Iris van Herpen’s ‘Smoke’ Dress Yields an Image of Our Industrial Past

THE DAILY PIC: At the Carnegie Museum, van Herpen is mostly futuristic but sometimes looks back.

THE DAILY PIC (#1736): This is a 2008 dress called Refinery Smoke by the experimental Dutch designer Iris van Herpen. She has a huge solo show up now at the Carnegie Museum of Art in Pittsburgh, and it made me happy, as it always does, to see a serious designer shown in a full-blown art context.

I have to admit, however, that I found way too many of her pieces “futuristic”—and as soon as that word can apply, it means that we’re dealing with an established, old-time idea about what the cutting edge out to look like. A lot of van Herpen’s pieces would have felt perfectly at home on a runway in the late 1960s, the last time a properly Jetsonian future was in fashion. Van Herpen has impressive new technology to render her vision of what is to come, but the vision is mostly unchanged from the days of the Space Race.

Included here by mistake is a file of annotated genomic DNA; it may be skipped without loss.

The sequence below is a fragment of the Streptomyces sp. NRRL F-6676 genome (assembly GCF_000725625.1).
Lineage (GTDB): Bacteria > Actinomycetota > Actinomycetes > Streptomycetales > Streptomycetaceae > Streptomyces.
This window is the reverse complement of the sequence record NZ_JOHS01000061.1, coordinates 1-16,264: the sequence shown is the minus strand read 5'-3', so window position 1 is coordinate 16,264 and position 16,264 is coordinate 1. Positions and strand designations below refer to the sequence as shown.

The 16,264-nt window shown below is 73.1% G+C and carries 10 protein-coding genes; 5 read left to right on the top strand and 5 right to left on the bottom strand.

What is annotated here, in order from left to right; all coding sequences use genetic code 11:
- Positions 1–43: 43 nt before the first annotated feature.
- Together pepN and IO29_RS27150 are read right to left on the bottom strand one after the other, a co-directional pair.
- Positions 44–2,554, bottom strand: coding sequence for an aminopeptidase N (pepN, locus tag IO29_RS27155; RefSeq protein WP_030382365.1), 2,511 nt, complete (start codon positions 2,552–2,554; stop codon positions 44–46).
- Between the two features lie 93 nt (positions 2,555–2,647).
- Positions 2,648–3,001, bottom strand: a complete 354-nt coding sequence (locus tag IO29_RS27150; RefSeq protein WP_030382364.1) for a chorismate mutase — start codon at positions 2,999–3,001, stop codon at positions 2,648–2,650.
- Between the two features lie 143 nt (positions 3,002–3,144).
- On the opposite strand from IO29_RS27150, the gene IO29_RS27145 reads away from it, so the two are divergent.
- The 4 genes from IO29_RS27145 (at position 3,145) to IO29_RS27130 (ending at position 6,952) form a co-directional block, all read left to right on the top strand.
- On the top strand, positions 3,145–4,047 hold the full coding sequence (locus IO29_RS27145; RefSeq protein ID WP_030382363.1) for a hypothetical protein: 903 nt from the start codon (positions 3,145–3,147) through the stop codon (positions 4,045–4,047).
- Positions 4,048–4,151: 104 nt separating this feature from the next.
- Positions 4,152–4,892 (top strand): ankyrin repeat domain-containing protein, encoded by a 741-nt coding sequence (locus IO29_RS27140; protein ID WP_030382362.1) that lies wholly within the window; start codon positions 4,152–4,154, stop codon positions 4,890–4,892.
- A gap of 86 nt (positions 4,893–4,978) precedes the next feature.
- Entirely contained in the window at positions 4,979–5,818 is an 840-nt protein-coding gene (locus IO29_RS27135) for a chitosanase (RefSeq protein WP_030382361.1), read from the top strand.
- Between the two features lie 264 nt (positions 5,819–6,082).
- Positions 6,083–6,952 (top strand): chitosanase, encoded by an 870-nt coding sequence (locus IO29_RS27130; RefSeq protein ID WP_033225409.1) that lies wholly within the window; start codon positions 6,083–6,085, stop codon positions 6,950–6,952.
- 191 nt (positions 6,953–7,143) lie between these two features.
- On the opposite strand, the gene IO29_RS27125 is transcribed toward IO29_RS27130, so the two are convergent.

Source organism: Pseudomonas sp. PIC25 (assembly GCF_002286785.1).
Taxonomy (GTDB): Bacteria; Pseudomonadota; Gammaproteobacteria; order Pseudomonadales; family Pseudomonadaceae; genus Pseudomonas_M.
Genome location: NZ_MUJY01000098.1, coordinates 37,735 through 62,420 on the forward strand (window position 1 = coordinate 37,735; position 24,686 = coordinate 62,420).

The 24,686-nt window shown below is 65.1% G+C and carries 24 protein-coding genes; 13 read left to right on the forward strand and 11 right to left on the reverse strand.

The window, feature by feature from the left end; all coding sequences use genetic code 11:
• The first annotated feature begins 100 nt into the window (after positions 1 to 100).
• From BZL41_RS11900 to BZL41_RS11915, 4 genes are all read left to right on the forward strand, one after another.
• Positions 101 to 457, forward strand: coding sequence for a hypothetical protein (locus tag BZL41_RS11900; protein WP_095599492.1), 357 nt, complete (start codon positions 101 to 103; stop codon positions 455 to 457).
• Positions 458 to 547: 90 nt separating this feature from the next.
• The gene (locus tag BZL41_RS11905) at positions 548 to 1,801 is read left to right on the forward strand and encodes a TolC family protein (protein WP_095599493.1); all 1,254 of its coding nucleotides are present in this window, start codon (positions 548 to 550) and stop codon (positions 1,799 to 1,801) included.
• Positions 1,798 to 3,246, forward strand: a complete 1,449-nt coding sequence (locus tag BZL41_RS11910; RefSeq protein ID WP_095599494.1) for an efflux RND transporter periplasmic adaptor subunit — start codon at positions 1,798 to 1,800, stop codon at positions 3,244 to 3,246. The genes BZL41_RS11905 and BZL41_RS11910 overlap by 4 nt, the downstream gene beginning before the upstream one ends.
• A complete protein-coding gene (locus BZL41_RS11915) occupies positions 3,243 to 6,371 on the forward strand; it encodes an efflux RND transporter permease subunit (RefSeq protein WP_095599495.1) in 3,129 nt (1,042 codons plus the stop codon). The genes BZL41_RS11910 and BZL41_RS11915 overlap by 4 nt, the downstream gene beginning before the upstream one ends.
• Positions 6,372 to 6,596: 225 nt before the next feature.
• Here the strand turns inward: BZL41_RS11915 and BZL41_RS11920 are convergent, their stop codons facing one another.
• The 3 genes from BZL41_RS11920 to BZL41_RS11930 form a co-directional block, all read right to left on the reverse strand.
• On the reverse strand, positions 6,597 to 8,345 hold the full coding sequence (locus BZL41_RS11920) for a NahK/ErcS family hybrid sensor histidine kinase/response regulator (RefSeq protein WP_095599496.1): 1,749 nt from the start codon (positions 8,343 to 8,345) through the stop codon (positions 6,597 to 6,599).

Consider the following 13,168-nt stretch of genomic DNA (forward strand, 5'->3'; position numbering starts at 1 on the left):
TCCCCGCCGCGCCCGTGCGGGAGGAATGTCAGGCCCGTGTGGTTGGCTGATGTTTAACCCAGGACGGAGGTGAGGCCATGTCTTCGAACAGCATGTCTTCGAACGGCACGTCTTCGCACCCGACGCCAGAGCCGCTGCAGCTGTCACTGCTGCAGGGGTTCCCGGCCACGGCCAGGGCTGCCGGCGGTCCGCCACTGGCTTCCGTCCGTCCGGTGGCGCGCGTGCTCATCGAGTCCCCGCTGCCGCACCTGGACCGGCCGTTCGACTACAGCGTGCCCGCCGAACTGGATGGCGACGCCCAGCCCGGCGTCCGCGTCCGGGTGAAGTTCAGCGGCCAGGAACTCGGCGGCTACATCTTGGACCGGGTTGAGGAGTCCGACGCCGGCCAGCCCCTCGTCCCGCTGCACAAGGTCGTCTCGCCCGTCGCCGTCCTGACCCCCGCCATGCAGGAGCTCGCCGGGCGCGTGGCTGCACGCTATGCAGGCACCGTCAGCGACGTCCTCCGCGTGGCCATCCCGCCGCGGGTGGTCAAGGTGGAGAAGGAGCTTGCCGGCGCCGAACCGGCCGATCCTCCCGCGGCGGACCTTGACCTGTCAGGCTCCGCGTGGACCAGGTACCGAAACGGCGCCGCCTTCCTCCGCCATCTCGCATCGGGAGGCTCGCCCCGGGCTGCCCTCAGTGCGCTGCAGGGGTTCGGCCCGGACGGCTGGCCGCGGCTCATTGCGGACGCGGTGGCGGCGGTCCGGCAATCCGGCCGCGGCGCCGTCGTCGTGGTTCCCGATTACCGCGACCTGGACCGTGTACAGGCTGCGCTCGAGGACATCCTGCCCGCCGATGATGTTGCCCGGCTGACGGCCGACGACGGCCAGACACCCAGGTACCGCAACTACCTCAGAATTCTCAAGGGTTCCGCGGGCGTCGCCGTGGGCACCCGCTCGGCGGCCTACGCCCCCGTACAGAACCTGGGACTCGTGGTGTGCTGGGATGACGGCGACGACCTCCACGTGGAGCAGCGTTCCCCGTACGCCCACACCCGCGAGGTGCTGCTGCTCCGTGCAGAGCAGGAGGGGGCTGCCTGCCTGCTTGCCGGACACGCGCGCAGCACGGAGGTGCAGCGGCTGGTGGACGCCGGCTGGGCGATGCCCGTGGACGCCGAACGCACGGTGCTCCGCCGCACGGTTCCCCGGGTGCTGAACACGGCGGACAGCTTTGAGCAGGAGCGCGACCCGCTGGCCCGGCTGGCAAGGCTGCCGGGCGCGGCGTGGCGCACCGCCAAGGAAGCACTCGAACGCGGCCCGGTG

That’s why I’m so fond of “Refinery Smoke.” It’s one of the least technologized of her pieces—the metal gauze it’s made of has been around for a while. As its title indicates, it also has real leverage on the world as it is, flaws and all.

I assume that van Helpern didn’t know, back in 2008, that she’d be having an exhibition in the American rust belt. But this piece makes it feel as though she did. A few decades ago, Pittsburgh’s smokes were legendary. One old timer there told me that a blouse didn’t even stay white for one day when the factories were belching their best. At our current Trumpian moment, the question is whether Americans should read a dress like van Helpern’s in terms of nostalgia for those days of heavy industry, or pleasure at their passing. (Groninger Museum collection; photo by Bart Oomes, No. 6 Studios)

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